Some tips and suggestions from the Shape team

  • If you are organising an exhibition, art event, talk, workshop or performance, you need to provide opportunities for attendees to let you know if they have any access requirements when they’re RSVPing, buying tickets or just when you’re advertising or promoting the event. Stuck for wording? Just say “If you have any access requirements, please email … and let us know”.
  • Facebook is a good way to organise and promote accessible events for deaf people, with its balance of visual and  text communication. It also means that you can share your event directly in deaf community groups to let people know.
  • Where possible use clear, direct English free of jargon and complicated phrasing.  Consider also having simplified transcripts and texts available there for attendees who want them.
  • Many deaf people will need additional support so they can take part in your event. This could take the form of communication support (BSL interpreters, lip readers, note takers, etc), equipment (loop systems, etc) or additional material (transcription). Make sure interpreters wear a badge so that deaf attendees know who they are.
  • Some deaf people may like to bring their own personal assistant or communication support with them. If tickets need to be purchased, make sure that interpreters can accompany deaf people for free.
  • Lots of arts venues and galleries use an intercom for entry, which is inaccessible for deaf people. If you’re putting on a one-off, ticketed event, put someone on the door and keep it open; if it’s a longer-term, walk-in event, use a different venue that is accessible. If you run a venue with an intercom entry system, and if you really can’t leave the door open, then get a phone that visitors can text to, and put the number on the door.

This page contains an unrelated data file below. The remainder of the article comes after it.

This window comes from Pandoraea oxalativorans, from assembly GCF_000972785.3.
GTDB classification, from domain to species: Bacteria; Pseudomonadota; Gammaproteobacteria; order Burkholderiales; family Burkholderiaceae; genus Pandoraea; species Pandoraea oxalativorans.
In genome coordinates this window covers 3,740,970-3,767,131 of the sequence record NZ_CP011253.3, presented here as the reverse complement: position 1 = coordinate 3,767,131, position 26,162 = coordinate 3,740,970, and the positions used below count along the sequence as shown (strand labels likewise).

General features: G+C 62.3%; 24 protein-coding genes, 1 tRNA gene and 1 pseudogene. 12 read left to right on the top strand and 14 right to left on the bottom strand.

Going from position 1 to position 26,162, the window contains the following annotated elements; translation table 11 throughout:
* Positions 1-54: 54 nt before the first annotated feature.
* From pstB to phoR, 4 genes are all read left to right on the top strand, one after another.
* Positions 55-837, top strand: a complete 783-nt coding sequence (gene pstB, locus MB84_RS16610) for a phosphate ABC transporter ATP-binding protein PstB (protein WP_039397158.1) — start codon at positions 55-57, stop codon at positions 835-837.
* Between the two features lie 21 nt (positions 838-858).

• Lots of companies rely heavily on telephone communication with their customers and people they work with. Fortunately, the arts is pretty email-based, but make sure that wherever you provide a telephone number an email address is provided alongside it. Try to offer as wide a range of means of contact as possible - minicom/ textphone, SMS and even fax machines all increase accessibility for deaf people.
  • Artworks: if you’re showing a video work with audio, make sure the video is subtitled, with a transcript if subtitles aren’t possible. If you’re showing an audio-only piece, provide a transcript and make sure there’s a sign somewhere stating that transcripts are available.
  • Make sure artist talks, poetry readings, spoken word performances, speeches and presentations are interpreted – hire a BSL interpreter and/or speech-to-text interpreter (palantypist).
  • If you’re putting on a performance, play or theatrical event, captioning is likely to be the best route to go down. Lots of theatre venues these days have their own captioning equipment but you can also hire them.
  • If it’s possible, having a quiet room at busy events is a really good idea – private views and opening nights can be incredibly noisy.
  • When you’re talking with a deaf person who is using a sign language interpreter, remember to look and speak directly to the person, not the interpreter.
  • Look directly at deaf people when you are speaking to them. If you’re putting on an event, ensure the lighting is good enough for everyone to see each other clearly. Speak clearly and try not to talk too quickly BUT don’t exaggerate it.
  • Remember to make it clear that your event is accessible for deaf people…! Unless you promote it as such,  many deaf people won’t see it as something they can participate in.

Access Support

Association of Sign Language Interpreters:

Speech to Text (Palantypist): 

Electronic Notetakers:

Association of Lipspeakers:


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To contact the team or make a training enquiry please email or call 0207 424 7330

Banner image: Andrew Cochrane, Shapes Arts Development Team and Access Training Coordinator